Willie Rennie – Scottish Liberal Democrats
Scottish Liberal Democrat leader Willie Rennie began his opening remarks urging voters to “put recovery first” instead of another independence referendum.
On the possibility of a referendum, Mr Rennie said: “Boris Johnson was reckless to pursue Brexit.”
He said it would be “equally reckless to pursue independence”.
Mr Rennie said: “We’re still in the wake of the most deadly pandemic.
“Over 10,000 people have lost their life, thousands more have lost their job, this is not the moment for another referendum.”
He added: “We need to work together for recovery. Independence is too divisive at the moment.”
On exiting the EU, Mr Rennie said his party “will work to persuade people over time the merits of rejoining the EU.”
Questioned about education, the Lib Dem leader said: “We want to employ more teachers to make every minute count in schools.
“Making the pupil equity fund permanent. We want to prioritise education.”
Douglas Ross – Scottish Conservatives
Scottish Conservatives leader Douglas Ross began the debate saying the “strong foundations of the UK” will offer Scotland’s best road to recovery from Covid.
Mr Ross slammed the SNPs and Nicola Sturgeon for focusing on the referendum, instead saying the Scottish Tories would focus on rebuilding the economy, jobs and recovery after the pandemic.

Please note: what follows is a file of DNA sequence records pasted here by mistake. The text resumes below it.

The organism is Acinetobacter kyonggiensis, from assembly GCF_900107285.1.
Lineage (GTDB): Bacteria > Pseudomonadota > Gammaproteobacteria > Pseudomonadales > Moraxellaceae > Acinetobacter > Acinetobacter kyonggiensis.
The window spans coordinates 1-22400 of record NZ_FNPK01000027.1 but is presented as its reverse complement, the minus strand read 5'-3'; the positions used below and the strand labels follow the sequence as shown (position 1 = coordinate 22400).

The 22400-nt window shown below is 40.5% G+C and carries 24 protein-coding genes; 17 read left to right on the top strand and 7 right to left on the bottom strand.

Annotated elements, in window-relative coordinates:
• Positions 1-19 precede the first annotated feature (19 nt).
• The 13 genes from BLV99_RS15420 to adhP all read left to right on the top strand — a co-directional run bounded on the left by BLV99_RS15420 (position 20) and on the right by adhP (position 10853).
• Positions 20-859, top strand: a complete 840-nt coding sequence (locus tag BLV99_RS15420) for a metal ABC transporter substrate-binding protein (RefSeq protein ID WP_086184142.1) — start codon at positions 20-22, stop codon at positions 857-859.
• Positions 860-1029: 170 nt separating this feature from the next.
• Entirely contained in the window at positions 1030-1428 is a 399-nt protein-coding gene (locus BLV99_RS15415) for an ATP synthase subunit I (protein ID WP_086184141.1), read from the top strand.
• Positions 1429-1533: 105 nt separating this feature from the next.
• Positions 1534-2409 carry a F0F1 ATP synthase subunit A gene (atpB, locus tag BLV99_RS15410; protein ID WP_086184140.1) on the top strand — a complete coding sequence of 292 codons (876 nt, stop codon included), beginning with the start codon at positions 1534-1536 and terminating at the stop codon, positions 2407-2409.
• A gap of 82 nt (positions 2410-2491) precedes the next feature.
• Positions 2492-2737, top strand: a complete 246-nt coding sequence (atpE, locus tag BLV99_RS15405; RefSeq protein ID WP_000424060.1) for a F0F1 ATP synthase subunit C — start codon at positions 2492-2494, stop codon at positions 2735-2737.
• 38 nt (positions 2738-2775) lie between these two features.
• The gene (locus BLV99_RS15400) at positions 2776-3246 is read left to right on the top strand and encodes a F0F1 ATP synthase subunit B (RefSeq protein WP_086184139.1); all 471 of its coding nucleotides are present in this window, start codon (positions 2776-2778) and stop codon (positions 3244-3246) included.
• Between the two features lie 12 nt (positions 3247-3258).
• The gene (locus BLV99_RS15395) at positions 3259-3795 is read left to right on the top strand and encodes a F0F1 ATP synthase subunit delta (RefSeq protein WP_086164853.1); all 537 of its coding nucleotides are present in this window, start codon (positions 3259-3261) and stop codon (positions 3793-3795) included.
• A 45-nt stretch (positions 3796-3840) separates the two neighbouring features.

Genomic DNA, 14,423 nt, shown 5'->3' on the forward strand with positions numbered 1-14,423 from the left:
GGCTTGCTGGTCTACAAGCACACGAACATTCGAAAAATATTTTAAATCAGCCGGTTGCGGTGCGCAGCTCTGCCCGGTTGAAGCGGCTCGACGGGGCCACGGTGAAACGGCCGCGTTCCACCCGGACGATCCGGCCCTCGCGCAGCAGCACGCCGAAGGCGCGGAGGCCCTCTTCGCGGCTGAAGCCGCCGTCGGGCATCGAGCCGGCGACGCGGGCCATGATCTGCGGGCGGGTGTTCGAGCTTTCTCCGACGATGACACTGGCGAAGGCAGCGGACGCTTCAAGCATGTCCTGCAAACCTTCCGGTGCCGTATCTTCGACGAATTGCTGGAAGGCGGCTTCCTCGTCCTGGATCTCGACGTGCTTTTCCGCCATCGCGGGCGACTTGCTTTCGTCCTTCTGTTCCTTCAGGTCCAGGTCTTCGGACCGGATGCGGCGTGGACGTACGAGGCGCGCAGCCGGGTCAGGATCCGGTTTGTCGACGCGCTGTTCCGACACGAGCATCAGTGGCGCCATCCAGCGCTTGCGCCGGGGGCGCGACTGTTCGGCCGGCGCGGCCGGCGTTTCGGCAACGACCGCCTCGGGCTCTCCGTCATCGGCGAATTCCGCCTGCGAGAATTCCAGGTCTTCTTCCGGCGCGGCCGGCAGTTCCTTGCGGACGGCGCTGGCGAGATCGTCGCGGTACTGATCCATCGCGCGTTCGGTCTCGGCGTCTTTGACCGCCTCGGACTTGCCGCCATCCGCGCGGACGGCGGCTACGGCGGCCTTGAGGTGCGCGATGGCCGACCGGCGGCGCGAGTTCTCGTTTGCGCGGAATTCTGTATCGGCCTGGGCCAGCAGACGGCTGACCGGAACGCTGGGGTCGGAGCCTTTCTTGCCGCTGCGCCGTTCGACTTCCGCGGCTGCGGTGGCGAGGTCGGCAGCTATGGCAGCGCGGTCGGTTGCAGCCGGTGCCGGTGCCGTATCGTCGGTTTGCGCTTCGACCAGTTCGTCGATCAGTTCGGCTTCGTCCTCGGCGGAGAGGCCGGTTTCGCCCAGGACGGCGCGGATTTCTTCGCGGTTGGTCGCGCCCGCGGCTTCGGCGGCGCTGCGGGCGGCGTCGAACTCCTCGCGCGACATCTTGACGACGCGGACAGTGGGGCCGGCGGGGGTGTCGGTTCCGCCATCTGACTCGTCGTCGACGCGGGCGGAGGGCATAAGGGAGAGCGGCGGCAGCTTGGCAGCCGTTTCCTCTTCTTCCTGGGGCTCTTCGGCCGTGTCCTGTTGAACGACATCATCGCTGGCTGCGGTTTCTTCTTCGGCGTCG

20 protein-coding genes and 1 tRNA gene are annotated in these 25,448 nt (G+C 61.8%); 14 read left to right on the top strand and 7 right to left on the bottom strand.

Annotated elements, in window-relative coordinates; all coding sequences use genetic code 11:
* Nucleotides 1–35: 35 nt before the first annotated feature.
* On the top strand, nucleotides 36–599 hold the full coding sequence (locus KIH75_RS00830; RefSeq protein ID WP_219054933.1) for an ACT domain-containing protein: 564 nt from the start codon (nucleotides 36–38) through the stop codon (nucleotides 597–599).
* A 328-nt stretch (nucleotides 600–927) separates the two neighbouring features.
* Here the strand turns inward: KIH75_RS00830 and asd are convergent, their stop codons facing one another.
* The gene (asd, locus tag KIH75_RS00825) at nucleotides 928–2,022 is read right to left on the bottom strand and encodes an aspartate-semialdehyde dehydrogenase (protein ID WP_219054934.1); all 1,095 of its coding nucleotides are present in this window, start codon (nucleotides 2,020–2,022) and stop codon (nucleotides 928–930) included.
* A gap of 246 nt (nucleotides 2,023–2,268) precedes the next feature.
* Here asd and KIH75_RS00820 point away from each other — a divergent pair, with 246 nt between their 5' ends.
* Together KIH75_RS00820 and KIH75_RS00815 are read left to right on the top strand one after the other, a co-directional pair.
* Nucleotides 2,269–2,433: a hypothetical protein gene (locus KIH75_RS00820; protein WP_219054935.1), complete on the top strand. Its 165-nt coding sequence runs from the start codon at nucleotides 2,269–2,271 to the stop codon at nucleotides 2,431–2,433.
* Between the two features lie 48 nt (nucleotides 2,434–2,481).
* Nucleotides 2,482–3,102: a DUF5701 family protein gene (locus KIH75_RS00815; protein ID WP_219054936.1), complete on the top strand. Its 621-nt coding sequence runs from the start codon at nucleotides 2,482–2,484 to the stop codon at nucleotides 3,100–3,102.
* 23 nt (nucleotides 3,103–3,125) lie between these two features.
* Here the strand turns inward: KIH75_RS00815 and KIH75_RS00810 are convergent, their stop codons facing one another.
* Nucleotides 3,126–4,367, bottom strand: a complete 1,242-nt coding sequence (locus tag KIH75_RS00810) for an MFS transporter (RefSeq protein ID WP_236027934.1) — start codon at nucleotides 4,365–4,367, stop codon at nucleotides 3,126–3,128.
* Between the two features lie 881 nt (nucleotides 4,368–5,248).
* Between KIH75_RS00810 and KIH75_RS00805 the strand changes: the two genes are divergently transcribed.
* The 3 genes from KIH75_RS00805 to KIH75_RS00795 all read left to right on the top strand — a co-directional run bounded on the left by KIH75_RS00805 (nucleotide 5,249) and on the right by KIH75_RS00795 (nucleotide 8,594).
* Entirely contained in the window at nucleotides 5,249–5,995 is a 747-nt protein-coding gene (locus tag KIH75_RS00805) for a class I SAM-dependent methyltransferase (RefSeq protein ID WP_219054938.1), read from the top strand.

He said Ms Sturgeon was undermining everything “needed to be done to get through the health crisis” by campaigning for a referendum.
Mr Ross said other issues such as tackling drug deaths, improving mental health care and increasing the number of police officers should take priority.
He insisted: “We can recover from Covid using the strong foundations of the United Kingdom, we can tackle the looming economic crisis.
“But we won’t manage any of that if the SNP get a majority and hold another divisive referendum.”
Questioned by his peers on climate change, Mr Ross said measures were “included in our green recovery plan” adding his party would create “green jobs”.
He was also questioned about comments he had made in the past about the traveller community.
Mr Ross said: “I’ve apologised for the comments I made – it was the wrong answer. In my time as a councillor and MP, I have stood up for my constituents – there was a big issue.”